If you’ve seen Forrest Gump you remember the scene where Jenny comes back home and faces the house where she suffered so much abuse as a little girl. It is one of my favorite scenes. She starts throwing stones at the house and you wish you could pick one up and throw one with her. Scenes like that are why I love movies.
Abuse holds a family hostage like a sleeping dragon. You never know what may make it stir so you walk quietly around it. Try to stay out of sight. When you are a kid you look to your parents for protection but when they are part of the equation and not the answer you have no where else to go. And when you are told things like “Emotion is useless” “You might as well quit crying because tears are useless too.” You learn early on there is only you. You try to shoulder all that dysfunctional mess yourself. Especially when you know others will get in trouble for trying to help you.
As the next generation of the abuse, you have a choice. You do one of two things, you go along with the charade and perpetuate the culture of negativity by painting a rosy picture that’s false or you get really honest with yourself and start dealing with it, realizing you can be the one to turn the tide. It takes true courage not only to step out of it, but do a 360 and break the pattern yourself. You also have to be ready when the abuser turns around and labels you as the problem.
It starts by replacing denial with the truth and facing some facts about yourself, that’s painful. It’s about stopping the blame on others and beginning to see your part in it. It’s about refusing to go along with all the negativity that breeds like a cesspool. It’s about letting it all go so you can start the healing process and making sure you don’t carry on the legacy. And it’s about recognizing that painting a rosy picture doesn’t change the situation, it only masks it to the outside world.
I think the letting go happens differently for everyone. Sometimes it takes a whole lifetime. Sometimes the final healing doesn’t take place until they die, or go into a place where you can leave the barbs and negativity behind after you walk out the door. It’s then that you realize you have been given back the reins to your own life. It’s much like being born again. And with every load you take out to the curb, you realize your mind is a little bit clearer. Lighter.
This abuse has not been my experience, but it has been played out over and over for many people, some I care about very much including my own Dad. So today, I dedicate this post to all people everywhere who have walked out, who have made a difference, who have been courageous enough to not only do an about-face, but be a light to others who need to get out of that dark tunnel, some of whom by so doing have put themselves in danger.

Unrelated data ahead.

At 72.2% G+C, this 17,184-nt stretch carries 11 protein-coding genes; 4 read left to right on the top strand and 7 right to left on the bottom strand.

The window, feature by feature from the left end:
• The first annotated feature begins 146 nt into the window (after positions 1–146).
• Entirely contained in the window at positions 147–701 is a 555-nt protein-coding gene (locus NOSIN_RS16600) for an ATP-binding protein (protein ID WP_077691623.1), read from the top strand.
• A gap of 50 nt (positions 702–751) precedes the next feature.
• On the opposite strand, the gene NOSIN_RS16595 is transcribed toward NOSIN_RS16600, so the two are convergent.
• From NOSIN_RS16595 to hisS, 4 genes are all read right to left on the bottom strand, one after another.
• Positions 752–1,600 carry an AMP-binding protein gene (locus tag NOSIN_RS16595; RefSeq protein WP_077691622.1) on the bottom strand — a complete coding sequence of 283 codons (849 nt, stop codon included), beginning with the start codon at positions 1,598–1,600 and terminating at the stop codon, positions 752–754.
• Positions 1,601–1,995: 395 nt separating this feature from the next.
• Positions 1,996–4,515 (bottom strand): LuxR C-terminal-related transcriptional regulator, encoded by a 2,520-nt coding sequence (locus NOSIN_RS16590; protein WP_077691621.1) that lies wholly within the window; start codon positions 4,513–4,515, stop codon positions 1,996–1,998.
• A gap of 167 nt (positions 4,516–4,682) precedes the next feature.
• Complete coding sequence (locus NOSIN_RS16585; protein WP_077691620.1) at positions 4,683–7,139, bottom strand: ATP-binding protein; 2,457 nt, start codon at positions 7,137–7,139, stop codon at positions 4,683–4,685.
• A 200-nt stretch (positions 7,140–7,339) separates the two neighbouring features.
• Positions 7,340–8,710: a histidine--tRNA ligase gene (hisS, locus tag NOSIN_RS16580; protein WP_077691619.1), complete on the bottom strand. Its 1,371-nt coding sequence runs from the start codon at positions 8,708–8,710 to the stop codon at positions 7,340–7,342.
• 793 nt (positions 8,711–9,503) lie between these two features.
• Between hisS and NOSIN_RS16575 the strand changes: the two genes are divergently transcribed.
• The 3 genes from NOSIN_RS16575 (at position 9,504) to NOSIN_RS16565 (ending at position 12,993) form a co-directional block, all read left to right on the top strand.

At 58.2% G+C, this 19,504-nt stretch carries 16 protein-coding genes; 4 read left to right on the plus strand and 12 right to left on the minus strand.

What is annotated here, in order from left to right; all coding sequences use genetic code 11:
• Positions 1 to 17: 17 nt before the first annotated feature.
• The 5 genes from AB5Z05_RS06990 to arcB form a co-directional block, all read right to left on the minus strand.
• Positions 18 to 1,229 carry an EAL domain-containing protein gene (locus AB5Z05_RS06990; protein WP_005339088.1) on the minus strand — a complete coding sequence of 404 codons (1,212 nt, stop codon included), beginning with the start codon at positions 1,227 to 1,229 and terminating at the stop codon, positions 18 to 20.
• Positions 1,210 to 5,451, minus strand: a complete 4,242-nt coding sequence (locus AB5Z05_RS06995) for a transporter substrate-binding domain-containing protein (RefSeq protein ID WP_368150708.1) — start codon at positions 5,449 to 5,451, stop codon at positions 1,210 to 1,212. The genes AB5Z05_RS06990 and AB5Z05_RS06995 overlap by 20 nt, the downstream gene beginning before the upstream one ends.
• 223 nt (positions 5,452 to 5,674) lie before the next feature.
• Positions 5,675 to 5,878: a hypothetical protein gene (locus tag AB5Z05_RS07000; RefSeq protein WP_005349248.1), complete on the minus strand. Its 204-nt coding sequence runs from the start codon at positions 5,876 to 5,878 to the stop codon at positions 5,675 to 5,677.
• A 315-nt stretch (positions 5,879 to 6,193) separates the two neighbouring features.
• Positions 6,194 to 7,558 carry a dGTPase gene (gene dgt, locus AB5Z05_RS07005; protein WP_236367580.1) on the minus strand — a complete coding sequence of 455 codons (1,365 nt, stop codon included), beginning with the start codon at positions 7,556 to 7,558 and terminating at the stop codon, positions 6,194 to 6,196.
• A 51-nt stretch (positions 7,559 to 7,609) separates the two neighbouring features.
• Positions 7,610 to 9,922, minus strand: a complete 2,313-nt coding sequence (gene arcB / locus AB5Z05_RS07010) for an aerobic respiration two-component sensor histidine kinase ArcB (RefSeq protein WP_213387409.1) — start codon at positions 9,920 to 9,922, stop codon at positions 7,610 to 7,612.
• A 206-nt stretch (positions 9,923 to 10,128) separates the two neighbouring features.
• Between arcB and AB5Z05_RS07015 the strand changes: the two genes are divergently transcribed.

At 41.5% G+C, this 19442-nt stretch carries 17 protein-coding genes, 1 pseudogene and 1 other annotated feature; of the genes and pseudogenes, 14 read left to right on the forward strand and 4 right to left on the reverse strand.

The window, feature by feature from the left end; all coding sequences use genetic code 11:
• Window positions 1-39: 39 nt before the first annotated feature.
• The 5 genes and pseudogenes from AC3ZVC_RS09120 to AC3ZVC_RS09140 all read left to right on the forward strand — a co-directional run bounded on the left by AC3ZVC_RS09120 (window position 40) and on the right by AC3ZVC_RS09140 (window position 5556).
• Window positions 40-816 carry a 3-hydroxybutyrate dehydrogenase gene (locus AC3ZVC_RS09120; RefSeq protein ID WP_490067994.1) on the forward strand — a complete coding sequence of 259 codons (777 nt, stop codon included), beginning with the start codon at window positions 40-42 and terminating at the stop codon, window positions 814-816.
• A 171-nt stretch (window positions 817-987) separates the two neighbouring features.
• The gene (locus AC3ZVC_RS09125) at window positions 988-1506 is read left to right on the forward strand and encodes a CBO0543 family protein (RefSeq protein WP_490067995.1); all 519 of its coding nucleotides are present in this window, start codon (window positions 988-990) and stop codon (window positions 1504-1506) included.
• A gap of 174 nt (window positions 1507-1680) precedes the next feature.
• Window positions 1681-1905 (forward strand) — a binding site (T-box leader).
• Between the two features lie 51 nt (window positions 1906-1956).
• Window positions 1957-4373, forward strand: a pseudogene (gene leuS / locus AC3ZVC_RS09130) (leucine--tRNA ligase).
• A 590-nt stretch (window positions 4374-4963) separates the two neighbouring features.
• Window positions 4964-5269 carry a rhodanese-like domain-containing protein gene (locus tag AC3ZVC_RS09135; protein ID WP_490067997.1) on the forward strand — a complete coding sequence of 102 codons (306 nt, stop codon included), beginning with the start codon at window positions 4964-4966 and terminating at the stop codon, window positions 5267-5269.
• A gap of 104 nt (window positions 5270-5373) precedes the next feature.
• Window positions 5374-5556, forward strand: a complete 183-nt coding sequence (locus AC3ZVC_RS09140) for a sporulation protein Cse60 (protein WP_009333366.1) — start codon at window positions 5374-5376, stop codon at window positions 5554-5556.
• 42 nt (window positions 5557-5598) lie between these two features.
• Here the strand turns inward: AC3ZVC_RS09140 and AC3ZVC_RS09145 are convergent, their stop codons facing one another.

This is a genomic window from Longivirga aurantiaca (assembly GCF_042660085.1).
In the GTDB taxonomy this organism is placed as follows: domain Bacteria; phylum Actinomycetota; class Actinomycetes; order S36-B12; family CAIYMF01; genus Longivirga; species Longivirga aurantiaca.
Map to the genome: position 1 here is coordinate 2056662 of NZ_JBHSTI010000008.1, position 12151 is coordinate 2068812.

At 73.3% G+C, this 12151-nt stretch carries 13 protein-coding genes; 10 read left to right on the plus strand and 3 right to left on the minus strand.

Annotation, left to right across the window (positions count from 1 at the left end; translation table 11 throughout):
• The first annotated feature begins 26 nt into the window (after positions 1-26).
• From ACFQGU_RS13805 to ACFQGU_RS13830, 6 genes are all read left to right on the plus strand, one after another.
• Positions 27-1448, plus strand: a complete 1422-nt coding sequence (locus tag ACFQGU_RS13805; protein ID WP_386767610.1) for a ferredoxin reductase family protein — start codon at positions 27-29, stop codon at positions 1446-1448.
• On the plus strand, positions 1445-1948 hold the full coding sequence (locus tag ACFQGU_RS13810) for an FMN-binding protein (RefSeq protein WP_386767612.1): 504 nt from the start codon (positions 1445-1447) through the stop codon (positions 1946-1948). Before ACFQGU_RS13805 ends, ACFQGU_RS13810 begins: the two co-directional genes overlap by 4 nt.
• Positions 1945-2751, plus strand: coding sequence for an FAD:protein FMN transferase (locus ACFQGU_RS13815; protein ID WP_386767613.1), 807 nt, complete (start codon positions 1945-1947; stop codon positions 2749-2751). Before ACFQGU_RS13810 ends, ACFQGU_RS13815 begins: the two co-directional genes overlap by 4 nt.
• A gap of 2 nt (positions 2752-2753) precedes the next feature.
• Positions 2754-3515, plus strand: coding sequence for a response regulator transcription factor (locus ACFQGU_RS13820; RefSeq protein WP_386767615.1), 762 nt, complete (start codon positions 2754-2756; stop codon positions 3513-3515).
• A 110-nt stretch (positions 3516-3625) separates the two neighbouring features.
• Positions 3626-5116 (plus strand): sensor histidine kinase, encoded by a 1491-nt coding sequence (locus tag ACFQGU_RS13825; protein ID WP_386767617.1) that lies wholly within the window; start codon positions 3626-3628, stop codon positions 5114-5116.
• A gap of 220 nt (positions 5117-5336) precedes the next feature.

You died on a Saturday morning. And I had you placed here under our tree. And I had that house of your father’s bulldozed to the ground. Momma always said dyin’ was a part of life. I sure wish it wasn’t. Little Forrest, he’s doing just fine. About to start school again soon. I make his breakfast, lunch, and dinner every day. I make sure he combs his hair and brushes his teeth every day. Teaching him how to play ping-pong. He’s really good. We fish a lot. And every night, we read a book. He’s so smart, Jenny. You’d be so proud of him. I am. He, uh, wrote a letter, and he says I can’t read it. I’m not supposed to, so I’ll just leave it here for you. Jenny, I don’t know if Momma was right or if, if it’s Lieutenant Dan. I don’t know if we each have a destiny, or if we’re all just floating around accidental-like on a breeze, but I, I think maybe it’s both. Maybe both is happening at the same time. I miss you, Jenny. If there’s anything you need, I won’t be far away. Forrest Gump 1994
I dedicate this also to my best friend Elaine, who has not been afraid to stand alone. To lead others out. To make a difference. To start her own legacy of hope. If there is anything you need, I will be happy to stand in for “Forrest” and throw some stones with you.
I have a pretty good aim.